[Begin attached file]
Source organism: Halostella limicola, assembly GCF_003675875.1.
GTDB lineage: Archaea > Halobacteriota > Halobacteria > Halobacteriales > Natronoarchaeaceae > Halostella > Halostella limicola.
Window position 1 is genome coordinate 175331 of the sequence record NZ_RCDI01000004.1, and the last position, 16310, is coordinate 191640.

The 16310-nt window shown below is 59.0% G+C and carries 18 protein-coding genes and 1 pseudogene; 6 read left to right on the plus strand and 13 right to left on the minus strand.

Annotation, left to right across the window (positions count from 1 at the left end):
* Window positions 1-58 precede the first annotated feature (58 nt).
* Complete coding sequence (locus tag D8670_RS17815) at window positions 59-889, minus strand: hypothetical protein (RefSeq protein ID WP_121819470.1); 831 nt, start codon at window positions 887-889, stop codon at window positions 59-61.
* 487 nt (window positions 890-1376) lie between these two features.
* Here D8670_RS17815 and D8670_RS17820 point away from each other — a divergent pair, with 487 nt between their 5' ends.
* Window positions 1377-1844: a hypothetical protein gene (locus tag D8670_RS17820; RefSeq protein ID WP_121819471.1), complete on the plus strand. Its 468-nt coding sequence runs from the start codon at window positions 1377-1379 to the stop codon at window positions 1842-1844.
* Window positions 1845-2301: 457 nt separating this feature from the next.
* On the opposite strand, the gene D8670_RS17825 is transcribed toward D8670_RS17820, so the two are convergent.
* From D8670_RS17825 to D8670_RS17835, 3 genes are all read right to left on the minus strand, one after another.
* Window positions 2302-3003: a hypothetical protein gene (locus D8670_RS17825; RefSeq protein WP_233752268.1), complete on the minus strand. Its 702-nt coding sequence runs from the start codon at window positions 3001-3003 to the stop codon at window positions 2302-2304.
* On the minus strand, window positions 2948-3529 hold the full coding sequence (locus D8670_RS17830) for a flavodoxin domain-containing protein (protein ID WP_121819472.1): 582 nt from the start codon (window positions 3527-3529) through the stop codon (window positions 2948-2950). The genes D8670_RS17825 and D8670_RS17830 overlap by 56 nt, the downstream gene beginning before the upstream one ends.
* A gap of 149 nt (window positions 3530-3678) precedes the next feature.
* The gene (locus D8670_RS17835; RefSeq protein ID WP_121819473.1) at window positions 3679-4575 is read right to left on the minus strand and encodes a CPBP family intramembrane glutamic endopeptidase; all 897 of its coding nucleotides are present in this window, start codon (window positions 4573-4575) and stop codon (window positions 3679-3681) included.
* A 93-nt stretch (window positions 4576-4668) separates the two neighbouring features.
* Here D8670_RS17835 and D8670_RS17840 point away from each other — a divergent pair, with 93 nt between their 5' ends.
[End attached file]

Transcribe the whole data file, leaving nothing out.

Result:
Source organism: Halostella limicola, assembly GCF_003675875.1.
GTDB lineage: Archaea > Halobacteriota > Halobacteria > Halobacteriales > Natronoarchaeaceae > Halostella > Halostella limicola.
Window position 1 is genome coordinate 175331 of the sequence record NZ_RCDI01000004.1, and the last position, 16310, is coordinate 191640.

The 16310-nt window shown below is 59.0% G+C and carries 18 protein-coding genes and 1 pseudogene; 6 read left to right on the plus strand and 13 right to left on the minus strand.

Annotation, left to right across the window (positions count from 1 at the left end):
* Window positions 1-58 precede the first annotated feature (58 nt).
* Complete coding sequence (locus tag D8670_RS17815) at window positions 59-889, minus strand: hypothetical protein (RefSeq protein ID WP_121819470.1); 831 nt, start codon at window positions 887-889, stop codon at window positions 59-61.
* 487 nt (window positions 890-1376) lie between these two features.
* Here D8670_RS17815 and D8670_RS17820 point away from each other — a divergent pair, with 487 nt between their 5' ends.
* Window positions 1377-1844: a hypothetical protein gene (locus tag D8670_RS17820; RefSeq protein ID WP_121819471.1), complete on the plus strand. Its 468-nt coding sequence runs from the start codon at window positions 1377-1379 to the stop codon at window positions 1842-1844.
* Window positions 1845-2301: 457 nt separating this feature from the next.
* On the opposite strand, the gene D8670_RS17825 is transcribed toward D8670_RS17820, so the two are convergent.
* From D8670_RS17825 to D8670_RS17835, 3 genes are all read right to left on the minus strand, one after another.
* Window positions 2302-3003: a hypothetical protein gene (locus D8670_RS17825; RefSeq protein WP_233752268.1), complete on the minus strand. Its 702-nt coding sequence runs from the start codon at window positions 3001-3003 to the stop codon at window positions 2302-2304.
* On the minus strand, window positions 2948-3529 hold the full coding sequence (locus D8670_RS17830) for a flavodoxin domain-containing protein (protein ID WP_121819472.1): 582 nt from the start codon (window positions 3527-3529) through the stop codon (window positions 2948-2950). The genes D8670_RS17825 and D8670_RS17830 overlap by 56 nt, the downstream gene beginning before the upstream one ends.
* A gap of 149 nt (window positions 3530-3678) precedes the next feature.
* The gene (locus D8670_RS17835; RefSeq protein ID WP_121819473.1) at window positions 3679-4575 is read right to left on the minus strand and encodes a CPBP family intramembrane glutamic endopeptidase; all 897 of its coding nucleotides are present in this window, start codon (window positions 4573-4575) and stop codon (window positions 3679-3681) included.
* A 93-nt stretch (window positions 4576-4668) separates the two neighbouring features.
* Here D8670_RS17835 and D8670_RS17840 point away from each other — a divergent pair, with 93 nt between their 5' ends.